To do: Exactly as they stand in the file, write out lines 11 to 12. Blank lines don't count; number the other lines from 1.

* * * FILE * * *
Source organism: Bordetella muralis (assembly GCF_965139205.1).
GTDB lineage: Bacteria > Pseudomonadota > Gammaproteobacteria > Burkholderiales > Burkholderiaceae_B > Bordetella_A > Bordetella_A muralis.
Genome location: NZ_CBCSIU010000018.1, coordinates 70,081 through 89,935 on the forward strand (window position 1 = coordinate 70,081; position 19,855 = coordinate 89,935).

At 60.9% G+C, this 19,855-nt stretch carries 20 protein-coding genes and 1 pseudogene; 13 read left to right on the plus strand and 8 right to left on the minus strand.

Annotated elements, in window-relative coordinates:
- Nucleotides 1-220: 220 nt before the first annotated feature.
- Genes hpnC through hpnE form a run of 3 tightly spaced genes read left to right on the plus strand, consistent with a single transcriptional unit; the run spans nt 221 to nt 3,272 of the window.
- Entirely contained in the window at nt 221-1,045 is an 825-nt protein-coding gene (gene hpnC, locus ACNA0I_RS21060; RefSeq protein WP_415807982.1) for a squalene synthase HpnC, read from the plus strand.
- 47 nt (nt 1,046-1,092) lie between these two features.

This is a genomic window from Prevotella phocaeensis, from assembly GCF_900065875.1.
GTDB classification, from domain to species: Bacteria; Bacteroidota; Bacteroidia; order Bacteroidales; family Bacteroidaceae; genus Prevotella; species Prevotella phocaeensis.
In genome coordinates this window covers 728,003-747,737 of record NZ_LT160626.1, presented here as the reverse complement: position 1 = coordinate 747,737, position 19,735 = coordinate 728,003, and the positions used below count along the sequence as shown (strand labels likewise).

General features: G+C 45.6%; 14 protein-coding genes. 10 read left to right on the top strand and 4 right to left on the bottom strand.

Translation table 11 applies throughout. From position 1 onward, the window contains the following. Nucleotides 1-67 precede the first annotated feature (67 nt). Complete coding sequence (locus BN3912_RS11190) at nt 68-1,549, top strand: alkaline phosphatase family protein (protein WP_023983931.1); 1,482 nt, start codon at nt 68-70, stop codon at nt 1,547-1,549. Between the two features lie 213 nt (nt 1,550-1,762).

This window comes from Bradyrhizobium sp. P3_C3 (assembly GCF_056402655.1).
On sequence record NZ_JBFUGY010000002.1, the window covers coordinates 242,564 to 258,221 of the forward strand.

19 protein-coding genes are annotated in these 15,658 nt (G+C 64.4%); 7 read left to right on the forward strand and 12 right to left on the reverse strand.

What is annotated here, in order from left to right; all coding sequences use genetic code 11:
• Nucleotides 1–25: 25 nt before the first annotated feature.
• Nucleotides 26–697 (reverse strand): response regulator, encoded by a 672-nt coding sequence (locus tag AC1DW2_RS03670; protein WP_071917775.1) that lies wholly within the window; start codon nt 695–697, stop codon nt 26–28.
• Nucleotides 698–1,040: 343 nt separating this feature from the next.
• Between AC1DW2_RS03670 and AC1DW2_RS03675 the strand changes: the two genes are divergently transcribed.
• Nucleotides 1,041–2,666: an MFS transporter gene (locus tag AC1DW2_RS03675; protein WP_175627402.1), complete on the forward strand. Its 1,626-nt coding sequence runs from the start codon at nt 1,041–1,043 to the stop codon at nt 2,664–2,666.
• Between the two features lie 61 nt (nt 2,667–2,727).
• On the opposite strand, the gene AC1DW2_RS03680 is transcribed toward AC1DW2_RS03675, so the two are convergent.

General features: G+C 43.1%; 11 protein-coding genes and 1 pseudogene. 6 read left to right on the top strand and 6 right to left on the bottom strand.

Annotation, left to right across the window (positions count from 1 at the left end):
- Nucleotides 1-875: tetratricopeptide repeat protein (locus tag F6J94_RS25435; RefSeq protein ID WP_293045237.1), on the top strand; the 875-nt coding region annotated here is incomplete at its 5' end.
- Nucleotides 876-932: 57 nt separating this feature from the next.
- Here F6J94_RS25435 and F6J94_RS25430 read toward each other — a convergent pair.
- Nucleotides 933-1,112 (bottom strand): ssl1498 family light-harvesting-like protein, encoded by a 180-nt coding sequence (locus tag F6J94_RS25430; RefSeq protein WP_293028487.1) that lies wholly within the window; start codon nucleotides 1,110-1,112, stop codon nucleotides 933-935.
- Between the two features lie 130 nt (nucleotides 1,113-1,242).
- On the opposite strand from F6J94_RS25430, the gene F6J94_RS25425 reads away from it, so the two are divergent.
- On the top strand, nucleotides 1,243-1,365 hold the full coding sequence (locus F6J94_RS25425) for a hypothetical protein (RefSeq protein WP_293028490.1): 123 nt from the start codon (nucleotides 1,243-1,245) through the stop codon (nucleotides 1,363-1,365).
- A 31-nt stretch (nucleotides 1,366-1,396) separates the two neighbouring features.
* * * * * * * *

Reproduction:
GTDB classification, from domain to species: Bacteria; Bacteroidota; Bacteroidia; order Bacteroidales; family Bacteroidaceae; genus Prevotella; species Prevotella phocaeensis.
In genome coordinates this window covers 728,003-747,737 of record NZ_LT160626.1, presented here as the reverse complement: position 1 = coordinate 747,737, position 19,735 = coordinate 728,003, and the positions used below count along the sequence as shown (strand labels likewise).